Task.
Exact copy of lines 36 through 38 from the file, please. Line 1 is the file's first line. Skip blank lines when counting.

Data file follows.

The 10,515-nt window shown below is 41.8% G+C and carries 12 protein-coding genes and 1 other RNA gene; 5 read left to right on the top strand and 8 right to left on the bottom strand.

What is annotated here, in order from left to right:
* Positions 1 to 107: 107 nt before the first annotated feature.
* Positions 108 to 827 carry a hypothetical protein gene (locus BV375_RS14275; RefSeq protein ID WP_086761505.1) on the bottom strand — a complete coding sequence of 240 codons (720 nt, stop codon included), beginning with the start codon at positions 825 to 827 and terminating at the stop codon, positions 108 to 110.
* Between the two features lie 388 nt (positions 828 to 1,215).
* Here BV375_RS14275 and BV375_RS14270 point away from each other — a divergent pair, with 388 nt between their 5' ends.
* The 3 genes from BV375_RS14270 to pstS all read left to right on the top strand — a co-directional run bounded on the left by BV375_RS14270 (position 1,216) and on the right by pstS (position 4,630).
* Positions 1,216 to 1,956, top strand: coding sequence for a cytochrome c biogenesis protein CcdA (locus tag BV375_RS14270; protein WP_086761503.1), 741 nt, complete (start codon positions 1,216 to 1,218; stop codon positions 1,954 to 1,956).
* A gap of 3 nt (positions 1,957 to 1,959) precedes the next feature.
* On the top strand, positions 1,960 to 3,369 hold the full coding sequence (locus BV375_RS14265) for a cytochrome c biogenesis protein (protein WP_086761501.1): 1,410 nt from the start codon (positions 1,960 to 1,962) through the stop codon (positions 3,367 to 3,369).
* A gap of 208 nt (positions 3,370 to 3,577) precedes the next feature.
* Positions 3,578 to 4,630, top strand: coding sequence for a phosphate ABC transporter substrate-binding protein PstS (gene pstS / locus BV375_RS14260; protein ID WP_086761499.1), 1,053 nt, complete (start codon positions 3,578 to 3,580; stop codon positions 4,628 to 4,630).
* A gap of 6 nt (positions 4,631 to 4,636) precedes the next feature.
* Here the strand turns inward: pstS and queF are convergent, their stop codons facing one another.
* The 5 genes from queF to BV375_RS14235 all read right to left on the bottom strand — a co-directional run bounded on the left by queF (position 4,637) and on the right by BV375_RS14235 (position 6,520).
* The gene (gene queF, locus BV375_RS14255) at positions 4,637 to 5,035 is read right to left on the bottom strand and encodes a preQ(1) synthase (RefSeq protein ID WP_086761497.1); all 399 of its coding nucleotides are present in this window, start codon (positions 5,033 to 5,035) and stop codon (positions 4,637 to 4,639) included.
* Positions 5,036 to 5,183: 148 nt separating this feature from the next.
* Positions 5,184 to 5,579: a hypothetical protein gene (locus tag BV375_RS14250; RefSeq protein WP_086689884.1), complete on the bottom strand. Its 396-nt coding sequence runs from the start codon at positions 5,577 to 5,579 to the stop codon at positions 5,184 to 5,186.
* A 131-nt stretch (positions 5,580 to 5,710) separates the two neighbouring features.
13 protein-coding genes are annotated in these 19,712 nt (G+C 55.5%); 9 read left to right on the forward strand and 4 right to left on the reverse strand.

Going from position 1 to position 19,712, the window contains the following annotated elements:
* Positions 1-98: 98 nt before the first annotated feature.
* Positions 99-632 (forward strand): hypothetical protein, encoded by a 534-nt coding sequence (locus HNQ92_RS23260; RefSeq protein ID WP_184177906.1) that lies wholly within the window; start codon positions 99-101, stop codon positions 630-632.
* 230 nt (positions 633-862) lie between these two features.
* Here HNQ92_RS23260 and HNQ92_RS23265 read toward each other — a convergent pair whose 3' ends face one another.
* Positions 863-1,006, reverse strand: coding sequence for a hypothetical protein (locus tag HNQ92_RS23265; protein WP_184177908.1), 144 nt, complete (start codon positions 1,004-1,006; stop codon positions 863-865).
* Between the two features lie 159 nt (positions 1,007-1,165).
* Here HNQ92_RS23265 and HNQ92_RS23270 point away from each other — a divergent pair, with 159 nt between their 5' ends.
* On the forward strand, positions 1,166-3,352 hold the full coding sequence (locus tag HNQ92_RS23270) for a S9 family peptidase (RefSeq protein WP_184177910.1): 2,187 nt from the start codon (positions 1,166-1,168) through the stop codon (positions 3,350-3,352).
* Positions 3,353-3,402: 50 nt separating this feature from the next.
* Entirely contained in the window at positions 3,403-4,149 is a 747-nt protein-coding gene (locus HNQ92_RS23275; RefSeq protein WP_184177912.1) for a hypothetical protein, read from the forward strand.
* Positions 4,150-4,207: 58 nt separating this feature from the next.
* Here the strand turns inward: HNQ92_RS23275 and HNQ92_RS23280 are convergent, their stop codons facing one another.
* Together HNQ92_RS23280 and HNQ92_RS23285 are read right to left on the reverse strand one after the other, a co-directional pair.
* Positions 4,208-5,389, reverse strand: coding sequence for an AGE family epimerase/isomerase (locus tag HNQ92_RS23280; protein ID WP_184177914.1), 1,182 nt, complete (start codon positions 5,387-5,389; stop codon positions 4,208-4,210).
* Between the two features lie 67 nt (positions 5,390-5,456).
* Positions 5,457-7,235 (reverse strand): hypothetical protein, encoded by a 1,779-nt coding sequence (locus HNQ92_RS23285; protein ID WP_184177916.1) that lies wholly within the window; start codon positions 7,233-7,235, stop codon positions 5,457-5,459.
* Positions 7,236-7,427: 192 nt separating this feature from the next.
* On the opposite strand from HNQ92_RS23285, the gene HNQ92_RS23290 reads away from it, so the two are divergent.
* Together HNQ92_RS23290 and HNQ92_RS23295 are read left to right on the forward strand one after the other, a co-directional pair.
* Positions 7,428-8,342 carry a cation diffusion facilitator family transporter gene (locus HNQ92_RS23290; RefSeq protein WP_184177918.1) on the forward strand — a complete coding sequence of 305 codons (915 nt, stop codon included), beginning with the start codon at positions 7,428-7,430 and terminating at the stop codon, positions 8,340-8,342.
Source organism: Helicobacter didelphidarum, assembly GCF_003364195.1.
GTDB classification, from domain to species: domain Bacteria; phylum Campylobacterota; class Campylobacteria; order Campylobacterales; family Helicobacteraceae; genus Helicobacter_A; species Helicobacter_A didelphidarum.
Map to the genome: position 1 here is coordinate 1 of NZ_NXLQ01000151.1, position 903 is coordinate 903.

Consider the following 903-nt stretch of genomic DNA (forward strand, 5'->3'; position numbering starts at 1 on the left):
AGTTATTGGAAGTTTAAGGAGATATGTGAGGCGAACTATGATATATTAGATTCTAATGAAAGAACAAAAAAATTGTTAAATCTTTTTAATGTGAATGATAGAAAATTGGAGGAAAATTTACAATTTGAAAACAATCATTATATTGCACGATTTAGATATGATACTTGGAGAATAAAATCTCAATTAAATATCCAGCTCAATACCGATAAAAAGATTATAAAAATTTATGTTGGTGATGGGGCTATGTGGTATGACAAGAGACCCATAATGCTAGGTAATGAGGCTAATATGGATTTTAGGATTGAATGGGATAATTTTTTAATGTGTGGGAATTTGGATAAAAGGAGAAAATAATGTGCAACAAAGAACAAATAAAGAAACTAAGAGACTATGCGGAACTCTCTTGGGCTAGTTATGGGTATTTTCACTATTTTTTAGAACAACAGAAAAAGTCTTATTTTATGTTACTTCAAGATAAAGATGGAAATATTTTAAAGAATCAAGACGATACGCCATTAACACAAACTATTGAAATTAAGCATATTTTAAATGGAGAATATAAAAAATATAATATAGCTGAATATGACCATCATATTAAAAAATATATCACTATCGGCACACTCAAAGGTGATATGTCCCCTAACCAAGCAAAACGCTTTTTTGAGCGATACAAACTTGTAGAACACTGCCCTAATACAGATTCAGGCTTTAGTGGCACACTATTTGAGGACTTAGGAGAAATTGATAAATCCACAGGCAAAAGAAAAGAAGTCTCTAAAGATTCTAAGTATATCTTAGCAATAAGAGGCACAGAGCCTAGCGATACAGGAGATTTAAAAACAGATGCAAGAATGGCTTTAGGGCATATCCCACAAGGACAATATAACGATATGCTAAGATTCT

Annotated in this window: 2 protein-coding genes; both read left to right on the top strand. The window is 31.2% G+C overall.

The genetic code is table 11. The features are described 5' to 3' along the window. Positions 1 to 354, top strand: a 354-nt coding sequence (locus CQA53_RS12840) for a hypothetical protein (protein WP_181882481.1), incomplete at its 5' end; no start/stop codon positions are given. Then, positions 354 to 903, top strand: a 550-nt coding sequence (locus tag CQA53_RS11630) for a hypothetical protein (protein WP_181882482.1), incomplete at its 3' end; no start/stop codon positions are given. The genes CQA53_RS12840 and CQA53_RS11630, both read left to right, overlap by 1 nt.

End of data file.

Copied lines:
* Between the two features lie 67 nt (positions 5,390-5,456).
* Positions 5,457-7,235 (reverse strand): hypothetical protein, encoded by a 1,779-nt coding sequence (locus HNQ92_RS23285; protein ID WP_184177916.1) that lies wholly within the window; start codon positions 7,233-7,235, stop codon positions 5,457-5,459.
* Positions 7,236-7,427: 192 nt separating this feature from the next.